It is with heavy hearts we mourn for our Mother’s passing on Friday, April 23, 2021. May she be at peace with her lifelong love Donald John Moyer.
She will be forever loved and remembered by her 4 daughters: Patricia Moyer, Janice Summersides, Elizabeth Moyer and Linda Bock (Raymond); 4 grandchildren Ashley (Chris), Shannon (Jeff), Karen (Frey) and Andrew; and 3 great granddaughters: Ivy, Ada, and Skadi. Also mourning her loss is her extended family in Ontario.
Jean Isobel Moyer (nee Richardson) was born in North Bay, Ontario. She grew up camping, fishing, and canoeing on the northern waterways of Ontario with her beloved father Stanley and brother Bill. Canoes and gardening would become passions she would carry throughout her life. At the age of 89, she was nominated by Edmonton’s City in Bloom committee for the beauty of her gardens.
She first noticed Donald Moyer in Sunday school. Later in her teens, she would make a point of being in her front garden when he walked by her house. Beauty would not be denied, and it was not long before Don would stop to chat and get to know her. They became lifelong partners and would grow up dancing and skating arm and arm the rest of their lives.
During the late 1940s, Jean worked in her father’s furniture store taking over as the manager. When she did, their revenues soared. At the end of summer in 1949, Don worked surveying to pay for their upcoming wedding in August. He lost all his summer’s wages in a poker game. Undaunted, Jean married him anyway. Don was accepted into medical school at Western University in London, Ontario where Jean worked to pay for his education. Medicine would take them to Vancouver and onto Edmonton where they settled in 1956. Don was offered a medical partnership at the Allin Clinic.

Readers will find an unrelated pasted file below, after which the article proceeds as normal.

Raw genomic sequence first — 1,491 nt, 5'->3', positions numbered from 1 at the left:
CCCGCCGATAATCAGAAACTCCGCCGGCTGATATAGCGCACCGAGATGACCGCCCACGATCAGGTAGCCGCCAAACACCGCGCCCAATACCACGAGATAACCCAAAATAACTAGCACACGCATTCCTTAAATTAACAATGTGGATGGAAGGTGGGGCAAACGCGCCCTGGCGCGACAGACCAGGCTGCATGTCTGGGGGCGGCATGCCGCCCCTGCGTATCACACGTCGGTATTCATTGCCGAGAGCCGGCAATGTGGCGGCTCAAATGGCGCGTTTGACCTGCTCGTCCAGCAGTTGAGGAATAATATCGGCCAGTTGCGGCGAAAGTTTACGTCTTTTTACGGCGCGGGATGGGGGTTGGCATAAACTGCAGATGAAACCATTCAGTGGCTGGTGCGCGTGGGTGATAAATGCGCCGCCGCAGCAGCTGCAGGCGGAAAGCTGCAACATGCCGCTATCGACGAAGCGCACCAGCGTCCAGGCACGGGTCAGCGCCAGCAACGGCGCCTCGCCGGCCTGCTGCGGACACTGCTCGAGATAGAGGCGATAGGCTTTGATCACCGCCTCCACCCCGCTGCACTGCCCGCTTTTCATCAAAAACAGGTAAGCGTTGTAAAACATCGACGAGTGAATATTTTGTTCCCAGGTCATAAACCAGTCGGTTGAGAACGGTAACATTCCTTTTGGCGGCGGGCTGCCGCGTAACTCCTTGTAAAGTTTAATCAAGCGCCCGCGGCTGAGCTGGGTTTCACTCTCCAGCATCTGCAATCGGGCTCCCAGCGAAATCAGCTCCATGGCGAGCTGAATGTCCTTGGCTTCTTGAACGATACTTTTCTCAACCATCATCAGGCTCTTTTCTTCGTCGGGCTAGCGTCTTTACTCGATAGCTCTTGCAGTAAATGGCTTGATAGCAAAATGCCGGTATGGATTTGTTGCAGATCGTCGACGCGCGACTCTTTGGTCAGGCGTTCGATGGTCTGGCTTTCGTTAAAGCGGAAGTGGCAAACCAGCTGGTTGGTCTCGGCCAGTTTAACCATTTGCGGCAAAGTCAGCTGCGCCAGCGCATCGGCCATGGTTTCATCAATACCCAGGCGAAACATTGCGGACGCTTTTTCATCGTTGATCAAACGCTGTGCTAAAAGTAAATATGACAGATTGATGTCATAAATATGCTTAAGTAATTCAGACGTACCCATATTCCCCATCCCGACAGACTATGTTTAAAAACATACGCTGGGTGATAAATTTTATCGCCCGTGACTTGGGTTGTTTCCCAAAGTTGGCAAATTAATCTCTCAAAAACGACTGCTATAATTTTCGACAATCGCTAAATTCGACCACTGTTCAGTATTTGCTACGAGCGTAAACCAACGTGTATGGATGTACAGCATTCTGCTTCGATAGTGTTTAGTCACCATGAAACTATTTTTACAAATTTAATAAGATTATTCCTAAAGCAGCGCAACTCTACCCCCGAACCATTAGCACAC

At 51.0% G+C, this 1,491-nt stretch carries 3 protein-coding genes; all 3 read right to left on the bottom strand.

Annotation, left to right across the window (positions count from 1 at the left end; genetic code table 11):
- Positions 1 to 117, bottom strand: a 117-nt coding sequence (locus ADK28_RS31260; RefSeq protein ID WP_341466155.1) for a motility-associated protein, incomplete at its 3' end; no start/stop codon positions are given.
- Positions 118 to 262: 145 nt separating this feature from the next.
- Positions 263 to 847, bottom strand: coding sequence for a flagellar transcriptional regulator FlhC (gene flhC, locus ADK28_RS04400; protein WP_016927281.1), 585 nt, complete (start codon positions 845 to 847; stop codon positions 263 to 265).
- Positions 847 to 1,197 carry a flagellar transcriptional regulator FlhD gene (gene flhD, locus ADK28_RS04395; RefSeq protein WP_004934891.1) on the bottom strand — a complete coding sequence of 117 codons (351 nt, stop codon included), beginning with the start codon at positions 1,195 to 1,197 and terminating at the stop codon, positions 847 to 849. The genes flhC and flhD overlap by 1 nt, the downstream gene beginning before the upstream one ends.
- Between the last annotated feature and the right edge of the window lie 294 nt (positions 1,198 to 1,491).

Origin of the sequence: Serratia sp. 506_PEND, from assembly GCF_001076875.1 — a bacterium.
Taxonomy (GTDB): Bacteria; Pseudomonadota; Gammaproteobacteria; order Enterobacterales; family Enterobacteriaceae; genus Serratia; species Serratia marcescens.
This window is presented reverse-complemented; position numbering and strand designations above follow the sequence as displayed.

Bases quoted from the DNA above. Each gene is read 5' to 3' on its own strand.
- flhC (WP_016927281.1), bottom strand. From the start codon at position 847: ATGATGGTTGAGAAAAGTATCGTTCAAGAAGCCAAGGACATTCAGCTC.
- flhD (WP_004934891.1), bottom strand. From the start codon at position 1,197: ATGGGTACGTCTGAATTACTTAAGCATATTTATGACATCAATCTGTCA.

Jean was a loving, caring and a supportive mother. She instilled in her daughters a strong belief in education, independence, and resiliency.
Don and Jean shared their love for the outdoors and skiing with their children. Summers were spent camping and winters were for skiing at Marmot Basin, in Jasper, Alberta. They were instrumental in the development of Marmot Basin, becoming involved with the ski hills operation. They enjoyed every winter in Jasper well into their 80’s. In the 1970’s, she and Don built their dream cottage at Lesser Slave Lake. This massive lake with its wilderness and sandy beaches reminded them of their youth in North Bay, Ontario. They met many more lifetime friends on the beaches and around campfires, enjoying cottage life well into their 90’s.
Don had a gregarious personality and loved to socialize. Jean was the organizer of many a party. She was the “hostess with the mostess”. Their home was filled with warmth and love. Any friend or intern who was without family for the holidays was always welcome for Christmas dinner. Late in life she commented “I miss Don, he was so much fun “.
They shared a love of hockey, football, and travel. At age 60, Jean said to Don, “I am going traveling. Are you coming”? They were avid supporters of Edmonton’s hockey and football. When Wayne Gretzky was traded to L.A, Jean cried.
Don passed in 2016 and Jean made the move into independent retirement living. At 92, Jean challenged the driver’s exam and passed with flying colours. As she said near the end “Not bad for a 5 foot 2, eyes of blue, gal”! Nothing could be more understated. We will miss you Mom.
There will be no memorial service due to COVID restrictions. In lieu of flowers, donations may be made in Jeans’ memory to the Lesser Slave Lake Bird Observatory. http:www.lslbo.org.
Many thanks to the excellent staff at Our Parents Home and to the outstanding care and compassion shown by all the staff at the Norwood Palliative Care Facility.